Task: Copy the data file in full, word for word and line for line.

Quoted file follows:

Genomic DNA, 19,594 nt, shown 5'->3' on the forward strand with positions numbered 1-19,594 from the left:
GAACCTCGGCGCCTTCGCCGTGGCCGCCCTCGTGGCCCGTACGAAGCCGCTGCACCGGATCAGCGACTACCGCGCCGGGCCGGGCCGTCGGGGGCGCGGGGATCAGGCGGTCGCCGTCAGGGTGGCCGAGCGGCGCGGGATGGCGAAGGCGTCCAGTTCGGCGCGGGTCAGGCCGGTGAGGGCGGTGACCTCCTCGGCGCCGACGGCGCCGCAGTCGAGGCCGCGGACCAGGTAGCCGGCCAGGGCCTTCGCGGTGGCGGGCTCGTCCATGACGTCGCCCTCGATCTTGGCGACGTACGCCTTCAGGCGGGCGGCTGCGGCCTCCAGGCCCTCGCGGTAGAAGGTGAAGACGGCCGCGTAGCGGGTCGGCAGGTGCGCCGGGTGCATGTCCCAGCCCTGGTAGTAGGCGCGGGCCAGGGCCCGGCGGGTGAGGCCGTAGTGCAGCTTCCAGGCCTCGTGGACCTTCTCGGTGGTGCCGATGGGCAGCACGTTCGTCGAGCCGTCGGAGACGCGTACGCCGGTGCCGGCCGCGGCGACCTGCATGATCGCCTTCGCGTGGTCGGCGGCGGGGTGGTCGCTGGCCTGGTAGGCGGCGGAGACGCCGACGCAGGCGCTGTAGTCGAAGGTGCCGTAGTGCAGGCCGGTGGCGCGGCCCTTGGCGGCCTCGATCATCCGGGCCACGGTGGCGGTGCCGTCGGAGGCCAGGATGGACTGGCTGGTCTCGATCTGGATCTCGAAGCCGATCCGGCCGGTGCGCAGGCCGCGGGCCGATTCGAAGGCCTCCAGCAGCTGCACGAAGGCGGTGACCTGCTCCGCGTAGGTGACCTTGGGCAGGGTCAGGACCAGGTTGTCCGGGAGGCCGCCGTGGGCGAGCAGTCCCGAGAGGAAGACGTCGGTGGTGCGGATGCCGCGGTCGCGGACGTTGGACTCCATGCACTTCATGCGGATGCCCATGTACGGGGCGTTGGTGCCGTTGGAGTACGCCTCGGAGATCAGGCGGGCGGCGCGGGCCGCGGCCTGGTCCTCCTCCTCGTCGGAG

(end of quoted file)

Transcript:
Genomic DNA, 19,594 nt, shown 5'->3' on the forward strand with positions numbered 1-19,594 from the left:
GAACCTCGGCGCCTTCGCCGTGGCCGCCCTCGTGGCCCGTACGAAGCCGCTGCACCGGATCAGCGACTACCGCGCCGGGCCGGGCCGTCGGGGGCGCGGGGATCAGGCGGTCGCCGTCAGGGTGGCCGAGCGGCGCGGGATGGCGAAGGCGTCCAGTTCGGCGCGGGTCAGGCCGGTGAGGGCGGTGACCTCCTCGGCGCCGACGGCGCCGCAGTCGAGGCCGCGGACCAGGTAGCCGGCCAGGGCCTTCGCGGTGGCGGGCTCGTCCATGACGTCGCCCTCGATCTTGGCGACGTACGCCTTCAGGCGGGCGGCTGCGGCCTCCAGGCCCTCGCGGTAGAAGGTGAAGACGGCCGCGTAGCGGGTCGGCAGGTGCGCCGGGTGCATGTCCCAGCCCTGGTAGTAGGCGCGGGCCAGGGCCCGGCGGGTGAGGCCGTAGTGCAGCTTCCAGGCCTCGTGGACCTTCTCGGTGGTGCCGATGGGCAGCACGTTCGTCGAGCCGTCGGAGACGCGTACGCCGGTGCCGGCCGCGGCGACCTGCATGATCGCCTTCGCGTGGTCGGCGGCGGGGTGGTCGCTGGCCTGGTAGGCGGCGGAGACGCCGACGCAGGCGCTGTAGTCGAAGGTGCCGTAGTGCAGGCCGGTGGCGCGGCCCTTGGCGGCCTCGATCATCCGGGCCACGGTGGCGGTGCCGTCGGAGGCCAGGATGGACTGGCTGGTCTCGATCTGGATCTCGAAGCCGATCCGGCCGGTGCGCAGGCCGCGGGCCGATTCGAAGGCCTCCAGCAGCTGCACGAAGGCGGTGACCTGCTCCGCGTAGGTGACCTTGGGCAGGGTCAGGACCAGGTTGTCCGGGAGGCCGCCGTGGGCGAGCAGTCCCGAGAGGAAGACGTCGGTGGTGCGGATGCCGCGGTCGCGGACGTTGGACTCCATGCACTTCATGCGGATGCCCATGTACGGGGCGTTGGTGCCGTTGGAGTACGCCTCGGAGATCAGGCGGGCGGCGCGGGCCGCGGCCTGGTCCTCCTCCTCGTCGGAG